So it’s striking that Turing’s own views about these issues, as revealed in his lectures as well as private correspondence, were much more complicated than my early caricature. As a teenager, Turing devoured the popular books of Sir Arthur Eddington, who was one of the first (though not, of course, the last!) to speculate about the implications of the then-ongoing quantum revolution in physics for ancient questions about mind and free will. Later, as a prize from his high school in 1932, Turing selected John von Neumann’s just-published Mathematische Grundlagen der Quantenmechanik [65]: a treatise on quantum mechanics famous for its mathematical rigor, but also for its perspective that the collapse of the wavefunction ultimately involves the experimenter’s mental state. As detailed by Turing biographer Andrew Hodges [43], these early readings had a major impact on Turing’s intellectual preoccupations throughout his life, and probably even influenced his 1936 work on the theory of computing.

Turing also had a more personal reason for worrying about these “deep” questions. In 1930, Christopher Morcom—Turing’s teenage best friend, scientific peer, and (probably) unrequited love—died from tuberculosis, sending a grief-stricken Turing into long ruminations about the nature of personal identity and consciousness. Let me quote from a remarkable disquisition, entitled “Nature of Spirit,” that the 19-year-old Turing sent in 1932 to Christopher Morcom’s mother.

It used to be supposed in Science that if everything was known about the Universe at any particular moment then we can predict what it will be through all the future.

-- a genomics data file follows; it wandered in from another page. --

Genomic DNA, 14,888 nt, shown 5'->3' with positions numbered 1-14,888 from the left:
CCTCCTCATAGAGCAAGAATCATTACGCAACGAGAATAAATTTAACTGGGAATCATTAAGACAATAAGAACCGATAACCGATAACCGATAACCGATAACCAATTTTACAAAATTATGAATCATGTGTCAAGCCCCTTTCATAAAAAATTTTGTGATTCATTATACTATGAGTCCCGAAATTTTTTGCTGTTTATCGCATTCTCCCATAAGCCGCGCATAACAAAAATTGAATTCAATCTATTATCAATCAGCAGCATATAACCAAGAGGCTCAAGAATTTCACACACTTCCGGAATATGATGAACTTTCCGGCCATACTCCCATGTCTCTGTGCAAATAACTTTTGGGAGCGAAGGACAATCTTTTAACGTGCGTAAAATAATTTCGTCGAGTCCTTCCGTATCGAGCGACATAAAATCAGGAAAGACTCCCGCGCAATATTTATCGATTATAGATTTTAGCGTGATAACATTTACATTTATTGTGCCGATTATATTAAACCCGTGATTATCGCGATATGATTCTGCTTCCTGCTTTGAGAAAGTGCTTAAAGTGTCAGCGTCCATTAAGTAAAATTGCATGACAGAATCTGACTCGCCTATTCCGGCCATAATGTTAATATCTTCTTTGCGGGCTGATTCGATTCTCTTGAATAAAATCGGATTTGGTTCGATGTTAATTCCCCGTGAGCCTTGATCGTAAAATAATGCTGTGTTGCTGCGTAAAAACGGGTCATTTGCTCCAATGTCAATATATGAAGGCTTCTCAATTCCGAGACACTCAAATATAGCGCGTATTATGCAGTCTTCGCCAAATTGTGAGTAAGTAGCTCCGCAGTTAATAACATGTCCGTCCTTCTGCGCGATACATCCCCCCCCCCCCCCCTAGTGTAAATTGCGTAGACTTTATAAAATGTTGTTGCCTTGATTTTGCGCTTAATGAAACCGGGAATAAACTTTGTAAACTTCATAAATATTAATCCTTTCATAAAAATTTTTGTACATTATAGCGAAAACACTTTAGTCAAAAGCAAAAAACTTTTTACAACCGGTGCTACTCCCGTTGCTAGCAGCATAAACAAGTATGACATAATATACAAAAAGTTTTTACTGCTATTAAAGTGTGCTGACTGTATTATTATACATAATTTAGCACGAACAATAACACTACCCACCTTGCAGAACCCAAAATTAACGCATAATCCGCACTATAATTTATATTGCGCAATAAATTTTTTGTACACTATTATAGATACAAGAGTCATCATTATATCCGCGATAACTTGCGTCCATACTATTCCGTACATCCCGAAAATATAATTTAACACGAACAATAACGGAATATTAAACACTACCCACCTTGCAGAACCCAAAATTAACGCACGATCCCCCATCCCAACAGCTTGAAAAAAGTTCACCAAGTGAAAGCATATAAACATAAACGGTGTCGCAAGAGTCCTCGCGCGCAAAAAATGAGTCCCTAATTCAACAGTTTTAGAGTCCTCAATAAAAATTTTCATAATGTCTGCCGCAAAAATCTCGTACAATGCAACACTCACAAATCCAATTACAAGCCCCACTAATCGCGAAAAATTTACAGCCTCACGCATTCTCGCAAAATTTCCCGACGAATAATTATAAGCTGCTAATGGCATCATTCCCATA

This idea was really due to the great success of astronomical prediction. More modern science however has come to the conclusion that when we are dealing with atoms and electrons we are quite unable to know the exact state of them; our instruments being made of atoms and electrons themselves. The conception then of being able to know Invented by the mathematician John Conway in 1970, the Game of Life involves a large two-dimensional array of pixels, with each pixel either “live” or “dead.” At each (discrete) time step, the pixels get updated via a deterministic rule: each live pixel “dies” if less than 2 or more than 3 of its 8 neighbors were alive, and each dead pixel “comes alive” if exactly 3 of its 8 neighbors were alive. ‘Life’ is famous for the complicated, unpredictable patterns that typically arise from a simple starting configuration and repeated application of the rules. Conway (see [53]) has expressed certainty that, on a large enough Life board, living beings would arise, who would then start squabbling over territory and writing learned PhD theses! Note that, with an exponentially-large Life board (and, say, a uniformly-random initial configuration), Conway’s claim is vacuously true, in the sense that one could find essentially any regularity one wanted just by chance. But one assumes that Conway meant something stronger.

the exact state of the universe then really must break down on the small scale. This means then that the theory which held that as eclipses etc. are predestined so were all our actions breaks down too. We have a will which is able to determine the action of the atoms probably in a small portion of the brain, or possibly all over it. The rest of the body acts so as to amplify this. (Quoted in Hodges [43]) The rest of Turing’s letter discusses the prospects for the survival of the “spirit” after death, a topic with obvious relevance to Turing at that time. In later years, Turing would eschew that sort of mysticism. Yet even in a 1951 radio address defending the possibility of human-level artificial intelligence, Turing still brought up Eddington, and the possible limits on prediction of human